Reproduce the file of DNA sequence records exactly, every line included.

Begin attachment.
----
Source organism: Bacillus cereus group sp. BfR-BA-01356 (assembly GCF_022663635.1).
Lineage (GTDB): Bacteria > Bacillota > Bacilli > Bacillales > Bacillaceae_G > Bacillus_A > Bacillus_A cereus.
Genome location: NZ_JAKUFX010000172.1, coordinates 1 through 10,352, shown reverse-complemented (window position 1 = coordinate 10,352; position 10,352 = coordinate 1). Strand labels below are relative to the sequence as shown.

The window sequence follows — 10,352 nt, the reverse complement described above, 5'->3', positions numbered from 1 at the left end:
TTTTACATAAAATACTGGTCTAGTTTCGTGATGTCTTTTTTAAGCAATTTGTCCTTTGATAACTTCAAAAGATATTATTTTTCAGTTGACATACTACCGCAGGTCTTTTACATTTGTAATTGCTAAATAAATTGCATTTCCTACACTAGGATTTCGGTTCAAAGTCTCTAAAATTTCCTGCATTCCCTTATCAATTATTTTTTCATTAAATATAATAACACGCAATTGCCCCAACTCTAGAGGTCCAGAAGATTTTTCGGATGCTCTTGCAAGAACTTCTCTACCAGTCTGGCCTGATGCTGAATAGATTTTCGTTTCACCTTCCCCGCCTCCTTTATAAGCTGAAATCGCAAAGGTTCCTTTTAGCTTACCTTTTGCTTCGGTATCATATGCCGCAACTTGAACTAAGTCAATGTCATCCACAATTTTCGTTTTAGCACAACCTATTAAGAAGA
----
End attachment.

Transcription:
Source organism: Bacillus cereus group sp. BfR-BA-01356 (assembly GCF_022663635.1).
Lineage (GTDB): Bacteria > Bacillota > Bacilli > Bacillales > Bacillaceae_G > Bacillus_A > Bacillus_A cereus.
Genome location: NZ_JAKUFX010000172.1, coordinates 1 through 10,352, shown reverse-complemented (window position 1 = coordinate 10,352; position 10,352 = coordinate 1). Strand labels below are relative to the sequence as shown.

The window sequence follows — 10,352 nt, the reverse complement described above, 5'->3', positions numbered from 1 at the left end:
TTTTACATAAAATACTGGTCTAGTTTCGTGATGTCTTTTTTAAGCAATTTGTCCTTTGATAACTTCAAAAGATATTATTTTTCAGTTGACATACTACCGCAGGTCTTTTACATTTGTAATTGCTAAATAAATTGCATTTCCTACACTAGGATTTCGGTTCAAAGTCTCTAAAATTTCCTGCATTCCCTTATCAATTATTTTTTCATTAAATATAATAACACGCAATTGCCCCAACTCTAGAGGTCCAGAAGATTTTTCGGATGCTCTTGCAAGAACTTCTCTACCAGTCTGGCCTGATGCTGAATAGATTTTCGTTTCACCTTCCCCGCCTCCTTTATAAGCTGAAATCGCAAAGGTTCCTTTTAGCTTACCTTTTGCTTCGGTATCATATGCCGCAACTTGAACTAAGTCAATGTCATCCACAATTTTCGTTTTAGCACAACCTATTAAGAAGA